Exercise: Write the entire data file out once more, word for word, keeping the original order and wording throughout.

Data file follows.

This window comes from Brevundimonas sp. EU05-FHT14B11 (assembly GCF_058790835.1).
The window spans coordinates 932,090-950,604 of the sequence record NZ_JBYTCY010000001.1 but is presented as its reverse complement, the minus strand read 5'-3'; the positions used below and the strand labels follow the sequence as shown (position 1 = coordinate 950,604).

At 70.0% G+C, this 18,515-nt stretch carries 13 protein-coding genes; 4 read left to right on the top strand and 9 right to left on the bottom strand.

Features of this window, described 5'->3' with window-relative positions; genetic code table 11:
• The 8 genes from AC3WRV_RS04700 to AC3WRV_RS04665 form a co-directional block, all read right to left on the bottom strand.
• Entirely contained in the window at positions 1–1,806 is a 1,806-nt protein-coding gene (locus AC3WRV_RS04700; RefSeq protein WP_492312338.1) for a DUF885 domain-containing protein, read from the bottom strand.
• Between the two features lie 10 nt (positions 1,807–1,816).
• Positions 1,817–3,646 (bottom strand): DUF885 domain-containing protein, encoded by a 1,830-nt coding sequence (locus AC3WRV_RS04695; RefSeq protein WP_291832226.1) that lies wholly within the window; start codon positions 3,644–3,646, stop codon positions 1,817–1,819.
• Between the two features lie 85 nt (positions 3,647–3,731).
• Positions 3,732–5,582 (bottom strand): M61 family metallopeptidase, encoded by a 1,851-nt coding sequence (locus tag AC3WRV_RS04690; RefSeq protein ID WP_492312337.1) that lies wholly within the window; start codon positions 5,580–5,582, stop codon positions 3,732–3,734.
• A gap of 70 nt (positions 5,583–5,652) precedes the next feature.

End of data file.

This window comes from Brevundimonas sp. EU05-FHT14B11 (assembly GCF_058790835.1).
The window spans coordinates 932,090-950,604 of the sequence record NZ_JBYTCY010000001.1 but is presented as its reverse complement, the minus strand read 5'-3'; the positions used below and the strand labels follow the sequence as shown (position 1 = coordinate 950,604).

At 70.0% G+C, this 18,515-nt stretch carries 13 protein-coding genes; 4 read left to right on the top strand and 9 right to left on the bottom strand.

Features of this window, described 5'->3' with window-relative positions; genetic code table 11:
• The 8 genes from AC3WRV_RS04700 to AC3WRV_RS04665 form a co-directional block, all read right to left on the bottom strand.
• Entirely contained in the window at positions 1–1,806 is a 1,806-nt protein-coding gene (locus AC3WRV_RS04700; RefSeq protein WP_492312338.1) for a DUF885 domain-containing protein, read from the bottom strand.
• Between the two features lie 10 nt (positions 1,807–1,816).
• Positions 1,817–3,646 (bottom strand): DUF885 domain-containing protein, encoded by a 1,830-nt coding sequence (locus AC3WRV_RS04695; RefSeq protein WP_291832226.1) that lies wholly within the window; start codon positions 3,644–3,646, stop codon positions 1,817–1,819.
• Between the two features lie 85 nt (positions 3,647–3,731).
• Positions 3,732–5,582 (bottom strand): M61 family metallopeptidase, encoded by a 1,851-nt coding sequence (locus tag AC3WRV_RS04690; RefSeq protein ID WP_492312337.1) that lies wholly within the window; start codon positions 5,580–5,582, stop codon positions 3,732–3,734.
• A gap of 70 nt (positions 5,583–5,652) precedes the next feature.